When she was nine years old Oprah was sexually abused by her cousin, uncle and family friend and it continued for many years. It was obviously a terrifying experience. She ran away from home at 14, fell pregnant and gave birth to a son who died shortly after. She then continued to struggle with poverty until her mother sent her to live permanently with family. She was placed in a school where she had access to a good education. This opportunity supported Oprah to go on to become the admirable human being she is today.
Oprah Winfrey broke away from poverty and social exclusion by taking responsibility for the choices she made. Oprah could have chosen to be a victim of her circumstances and no one could blame her given the context. Instead, her message has been that positive thinking and challenging work generates success. I quote, ‘get your rewards and if you don’t get those rewards, it’s because you haven’t worked hard enough, or you weren’t deserving” and “if you believe it, it will come true”.
Those of us who blame circumstances will never breakthrough. The past cannot be changed but we can transform the present. Everyone is likely to encounter restrictive circumstances sooner or later and fulfilment is a moment to moment choice. When we look backwards we cannot aspire, we cannot dream and we cannot plan. We are advised to be mindful of our past at the same time be determined to lift our standards by setting our expectations high making it possible for our dreams to come true. Life is full of possibility and life is precious.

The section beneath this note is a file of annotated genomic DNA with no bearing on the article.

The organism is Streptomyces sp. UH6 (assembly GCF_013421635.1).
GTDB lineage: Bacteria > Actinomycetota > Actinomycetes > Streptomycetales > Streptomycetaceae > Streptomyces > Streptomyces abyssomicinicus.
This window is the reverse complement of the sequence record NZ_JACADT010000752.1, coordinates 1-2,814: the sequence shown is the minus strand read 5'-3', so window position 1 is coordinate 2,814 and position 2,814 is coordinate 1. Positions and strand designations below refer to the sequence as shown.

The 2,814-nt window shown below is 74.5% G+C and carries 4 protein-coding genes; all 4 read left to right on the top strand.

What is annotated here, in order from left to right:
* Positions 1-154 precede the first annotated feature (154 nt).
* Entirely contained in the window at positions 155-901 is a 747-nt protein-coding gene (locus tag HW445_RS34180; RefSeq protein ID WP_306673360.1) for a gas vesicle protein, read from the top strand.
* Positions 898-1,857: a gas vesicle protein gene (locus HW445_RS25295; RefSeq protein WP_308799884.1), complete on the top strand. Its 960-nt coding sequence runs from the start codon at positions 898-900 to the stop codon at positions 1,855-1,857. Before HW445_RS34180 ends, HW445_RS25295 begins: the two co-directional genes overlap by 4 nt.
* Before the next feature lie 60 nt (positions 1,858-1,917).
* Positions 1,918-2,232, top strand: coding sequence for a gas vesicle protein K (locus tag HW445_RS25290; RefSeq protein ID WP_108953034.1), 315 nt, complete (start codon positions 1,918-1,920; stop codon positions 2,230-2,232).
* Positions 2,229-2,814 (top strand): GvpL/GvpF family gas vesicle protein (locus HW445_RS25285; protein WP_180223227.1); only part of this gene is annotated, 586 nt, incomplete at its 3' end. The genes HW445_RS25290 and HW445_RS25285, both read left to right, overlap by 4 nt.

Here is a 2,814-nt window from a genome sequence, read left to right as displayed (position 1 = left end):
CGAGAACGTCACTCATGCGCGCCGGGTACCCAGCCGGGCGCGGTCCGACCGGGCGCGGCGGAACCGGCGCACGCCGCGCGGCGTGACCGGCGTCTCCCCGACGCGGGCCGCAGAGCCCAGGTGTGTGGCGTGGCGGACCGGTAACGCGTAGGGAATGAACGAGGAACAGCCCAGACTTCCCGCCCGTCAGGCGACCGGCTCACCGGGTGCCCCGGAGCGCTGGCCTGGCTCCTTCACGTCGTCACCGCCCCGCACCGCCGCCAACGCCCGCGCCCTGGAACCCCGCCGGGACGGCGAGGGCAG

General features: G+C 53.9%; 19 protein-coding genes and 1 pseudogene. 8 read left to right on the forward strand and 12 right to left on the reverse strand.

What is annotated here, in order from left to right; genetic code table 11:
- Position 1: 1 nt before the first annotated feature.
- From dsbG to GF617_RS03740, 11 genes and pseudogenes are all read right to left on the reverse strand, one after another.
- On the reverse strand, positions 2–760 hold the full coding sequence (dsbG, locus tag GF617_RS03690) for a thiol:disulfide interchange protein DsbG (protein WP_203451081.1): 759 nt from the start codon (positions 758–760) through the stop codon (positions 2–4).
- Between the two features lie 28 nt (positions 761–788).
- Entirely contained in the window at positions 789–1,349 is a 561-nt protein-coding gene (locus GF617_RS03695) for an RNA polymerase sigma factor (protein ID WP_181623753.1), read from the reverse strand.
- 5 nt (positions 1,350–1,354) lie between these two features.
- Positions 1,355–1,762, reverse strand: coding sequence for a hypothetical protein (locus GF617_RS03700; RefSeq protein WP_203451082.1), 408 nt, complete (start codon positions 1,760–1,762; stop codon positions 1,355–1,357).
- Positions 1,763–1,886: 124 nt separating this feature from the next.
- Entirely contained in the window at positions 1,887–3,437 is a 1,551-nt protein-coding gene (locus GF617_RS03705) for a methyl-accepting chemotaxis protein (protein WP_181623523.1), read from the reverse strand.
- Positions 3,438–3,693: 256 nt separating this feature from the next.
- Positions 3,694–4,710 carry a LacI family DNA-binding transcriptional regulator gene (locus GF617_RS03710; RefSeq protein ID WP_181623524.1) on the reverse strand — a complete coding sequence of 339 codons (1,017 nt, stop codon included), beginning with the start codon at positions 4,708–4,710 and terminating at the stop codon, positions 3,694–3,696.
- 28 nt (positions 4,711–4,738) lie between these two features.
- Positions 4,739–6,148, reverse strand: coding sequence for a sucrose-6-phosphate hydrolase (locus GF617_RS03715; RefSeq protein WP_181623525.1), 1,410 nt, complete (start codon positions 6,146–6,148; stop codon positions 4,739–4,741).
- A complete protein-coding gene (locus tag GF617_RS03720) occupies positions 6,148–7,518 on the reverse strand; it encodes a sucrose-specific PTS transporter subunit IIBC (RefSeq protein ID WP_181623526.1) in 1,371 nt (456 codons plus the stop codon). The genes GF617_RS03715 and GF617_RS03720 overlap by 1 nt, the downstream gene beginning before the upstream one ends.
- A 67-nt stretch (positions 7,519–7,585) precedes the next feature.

Unfortunately, some communities are dysfunctional where children are raped and commit suicide. This is obviously unacceptable. We have failed these children and the time has come to change it. Progress will always be inhibited by the belief that another is responsible for our problems. I challenge all of us to work on our personal sphere of influence by concentrating on transforming our families and our communities. Some of us live in fear choosing to take drugs, misuse alcohol and spend our pay at the TAB or on the pokies, all recognised triggers of domestic violence. I remind you, no one can make anyone to do anything because each of us possesses the power of choice.